I think your right, it could be that people like the ‘Giggling Guru’  are exploiting science (and people) to make money….or they could just genuinely believe that what they are doing is for the greater good..


  5. Barbara Ferreira

    Actually, laughter yoga classes are free (or are supposed to be). The guy makes his money by going around the world giving talks about the concept.  So I do think laughter yoga instructors genuinely believe they are doing all the laughter stuff for the greater good. Whether or not "science" backs them up, that’s a different story. But if a person (with a condition or not) feels good after a class then, why not keep doing it? The final line of the post expresses my opinion: I’d rather just laugh with my friends more often!


  6. Austin Elliott

    I think a lot of practitioners of "esoteric" therapies are completely sincere in their belief that what they do is doing good. Unlike real doctors, though, they often don’t appreciate that there are possibilities that they do harm too.  
    And pleased to hear the classes are free, Barbara. That is something, anyway. 
    It is, like I said, easy to come across as humourless when being a bit unenthusiastic about these sort of things. Obviously I’ve nothing against having a laugh. And I have nothing against Yoga either – I used to go to classes regularly before I got too (i) busy and (ii) immobile. I dare say this laughter stuff does no harm, and who could quarrel with "spreading some joy"? There is, though, a recurring danger that once people buy into one bit of  "alternative reality"  especially in the health arena, (like "laughter yoga can improve your health"…?), that tends to open the door to all sorts of other stuff that may be less benign.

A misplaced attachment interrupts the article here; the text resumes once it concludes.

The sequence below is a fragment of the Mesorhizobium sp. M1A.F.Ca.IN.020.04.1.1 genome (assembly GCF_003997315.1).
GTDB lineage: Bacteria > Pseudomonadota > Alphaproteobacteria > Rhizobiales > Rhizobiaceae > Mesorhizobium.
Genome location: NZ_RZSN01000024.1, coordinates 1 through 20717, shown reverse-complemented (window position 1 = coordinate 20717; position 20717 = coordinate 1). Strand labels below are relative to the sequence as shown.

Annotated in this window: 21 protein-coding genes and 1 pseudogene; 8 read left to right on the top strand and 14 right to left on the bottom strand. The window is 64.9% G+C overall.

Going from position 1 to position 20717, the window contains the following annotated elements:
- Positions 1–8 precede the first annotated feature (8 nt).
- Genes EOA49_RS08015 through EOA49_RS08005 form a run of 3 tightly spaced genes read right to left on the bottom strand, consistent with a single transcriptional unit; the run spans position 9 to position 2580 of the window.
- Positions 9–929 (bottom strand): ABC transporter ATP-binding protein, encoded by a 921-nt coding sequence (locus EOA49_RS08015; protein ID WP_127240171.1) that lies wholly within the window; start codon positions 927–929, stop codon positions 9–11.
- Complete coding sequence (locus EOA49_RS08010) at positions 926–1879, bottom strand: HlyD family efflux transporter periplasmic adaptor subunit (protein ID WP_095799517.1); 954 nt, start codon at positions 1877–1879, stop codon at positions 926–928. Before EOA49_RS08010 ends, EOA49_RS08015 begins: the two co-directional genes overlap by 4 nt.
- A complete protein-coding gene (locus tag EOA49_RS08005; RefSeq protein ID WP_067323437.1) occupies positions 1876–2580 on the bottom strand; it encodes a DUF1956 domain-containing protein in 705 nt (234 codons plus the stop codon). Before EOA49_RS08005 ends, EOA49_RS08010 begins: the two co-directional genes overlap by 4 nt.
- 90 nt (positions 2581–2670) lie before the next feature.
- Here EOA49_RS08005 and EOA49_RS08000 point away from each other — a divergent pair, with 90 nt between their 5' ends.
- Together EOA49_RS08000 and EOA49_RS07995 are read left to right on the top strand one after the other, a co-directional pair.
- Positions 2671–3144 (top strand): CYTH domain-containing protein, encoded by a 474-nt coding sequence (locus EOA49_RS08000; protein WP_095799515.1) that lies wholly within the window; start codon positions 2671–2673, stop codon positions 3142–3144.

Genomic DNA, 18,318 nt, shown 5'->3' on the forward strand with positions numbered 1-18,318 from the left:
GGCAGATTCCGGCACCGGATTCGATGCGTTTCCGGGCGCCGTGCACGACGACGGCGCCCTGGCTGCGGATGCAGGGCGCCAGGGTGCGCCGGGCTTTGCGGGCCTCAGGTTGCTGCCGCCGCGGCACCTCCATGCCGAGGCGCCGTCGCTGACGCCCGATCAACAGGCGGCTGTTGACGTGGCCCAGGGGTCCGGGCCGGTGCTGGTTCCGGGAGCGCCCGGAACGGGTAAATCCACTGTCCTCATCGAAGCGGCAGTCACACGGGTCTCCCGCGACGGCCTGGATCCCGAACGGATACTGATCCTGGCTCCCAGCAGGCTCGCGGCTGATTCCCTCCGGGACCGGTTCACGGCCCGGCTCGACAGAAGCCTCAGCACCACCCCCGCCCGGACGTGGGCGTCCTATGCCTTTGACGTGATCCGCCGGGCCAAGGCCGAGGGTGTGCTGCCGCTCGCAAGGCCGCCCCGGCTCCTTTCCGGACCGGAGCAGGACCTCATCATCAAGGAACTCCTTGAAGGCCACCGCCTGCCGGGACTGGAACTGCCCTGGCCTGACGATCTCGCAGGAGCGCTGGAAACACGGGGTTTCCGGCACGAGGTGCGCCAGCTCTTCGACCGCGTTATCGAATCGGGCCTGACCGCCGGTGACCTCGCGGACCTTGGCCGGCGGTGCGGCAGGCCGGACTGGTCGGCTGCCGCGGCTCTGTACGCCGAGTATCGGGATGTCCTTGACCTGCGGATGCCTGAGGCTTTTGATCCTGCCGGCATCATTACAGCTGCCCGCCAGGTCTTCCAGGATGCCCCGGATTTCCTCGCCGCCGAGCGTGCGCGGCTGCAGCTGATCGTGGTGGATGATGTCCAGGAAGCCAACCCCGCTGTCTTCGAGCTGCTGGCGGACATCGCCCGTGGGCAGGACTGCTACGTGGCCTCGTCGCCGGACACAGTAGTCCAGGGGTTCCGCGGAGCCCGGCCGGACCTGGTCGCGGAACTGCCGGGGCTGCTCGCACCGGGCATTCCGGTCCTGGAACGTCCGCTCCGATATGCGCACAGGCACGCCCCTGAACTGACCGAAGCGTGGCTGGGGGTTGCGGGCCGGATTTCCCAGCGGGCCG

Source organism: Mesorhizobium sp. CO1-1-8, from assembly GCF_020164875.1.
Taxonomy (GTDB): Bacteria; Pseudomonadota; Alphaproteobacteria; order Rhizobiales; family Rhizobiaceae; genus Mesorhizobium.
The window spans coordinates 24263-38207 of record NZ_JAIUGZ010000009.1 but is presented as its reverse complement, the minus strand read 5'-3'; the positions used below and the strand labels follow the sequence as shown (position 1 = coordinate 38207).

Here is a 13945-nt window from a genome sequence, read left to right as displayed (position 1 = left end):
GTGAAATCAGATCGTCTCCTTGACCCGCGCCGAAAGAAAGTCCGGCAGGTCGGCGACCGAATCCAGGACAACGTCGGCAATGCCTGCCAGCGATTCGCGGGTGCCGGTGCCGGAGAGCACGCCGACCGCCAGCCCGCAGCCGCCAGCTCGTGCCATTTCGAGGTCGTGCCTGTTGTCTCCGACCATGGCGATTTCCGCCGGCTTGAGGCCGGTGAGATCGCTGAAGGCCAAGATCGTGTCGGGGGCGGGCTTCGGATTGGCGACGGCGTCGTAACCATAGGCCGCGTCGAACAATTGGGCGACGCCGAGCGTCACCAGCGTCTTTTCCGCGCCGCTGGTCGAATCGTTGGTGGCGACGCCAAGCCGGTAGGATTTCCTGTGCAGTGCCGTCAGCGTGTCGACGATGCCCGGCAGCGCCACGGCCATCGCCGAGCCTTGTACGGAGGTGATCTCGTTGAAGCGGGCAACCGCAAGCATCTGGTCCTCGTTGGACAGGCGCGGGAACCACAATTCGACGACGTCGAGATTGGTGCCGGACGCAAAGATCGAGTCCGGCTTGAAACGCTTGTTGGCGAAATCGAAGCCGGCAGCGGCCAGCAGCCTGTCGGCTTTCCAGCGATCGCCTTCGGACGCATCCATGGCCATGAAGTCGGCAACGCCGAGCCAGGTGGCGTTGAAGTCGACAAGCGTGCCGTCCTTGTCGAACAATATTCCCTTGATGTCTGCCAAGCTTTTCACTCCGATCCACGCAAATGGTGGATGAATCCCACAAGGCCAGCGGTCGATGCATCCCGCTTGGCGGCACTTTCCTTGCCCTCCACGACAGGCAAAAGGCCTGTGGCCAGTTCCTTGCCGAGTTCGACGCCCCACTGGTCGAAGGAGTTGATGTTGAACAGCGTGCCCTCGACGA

I am reminded a bit of Patch Adams, the guy immortalized in a dire Robin Williams movie some years back. I could completely agree with some of Adams’ ideas (it’s a scandal that America has had such an unequal access to healthcare, laughter is good and life-affirming etc etc), but integrating the real medical stuff with all sorts of alternative nonsense?  Like acupuncture?  Hmmm.  And (far worse) naturopathy? And (worse still) homeopathy?  
    Anyway, the problem always tends to be that the alternative people are not content with anything less than that their schtick should be right in there alongside the real medicine and allotted the same status – even though the evidence the alternative stuff does anything is almost always abysmal to non-existent. 
    Sorry, ranting again. 
    BTW, the idea that "laughter is a good thing" obviously doesn’t start with laughter yoga, and is as old as human history. For a 20th century example, I like the movie Sullivan’s Travels, made in 1941 and well worth looking out.  Especially if you’ve seen the Coen Brother’s Oh Brother Where Art Thou, which has many connections to the earlier film.


  7. Barbara Ferreira

    Austin, I agree that having people believe in the "health benefits" of laughter yoga might be a slippery slope. I guess the point both me and Laura were trying to make is that laugher is indeed a good thing (which, as you correctly pointed out, is a very old idea). The yoga is a possibly futile addition to the equation.
    As for Patch Adams, I had no idea his centre had become a place where dubious alternative-medicine practices are used! Why didn’t he stop at the laughter part? Why?! Slippery slope…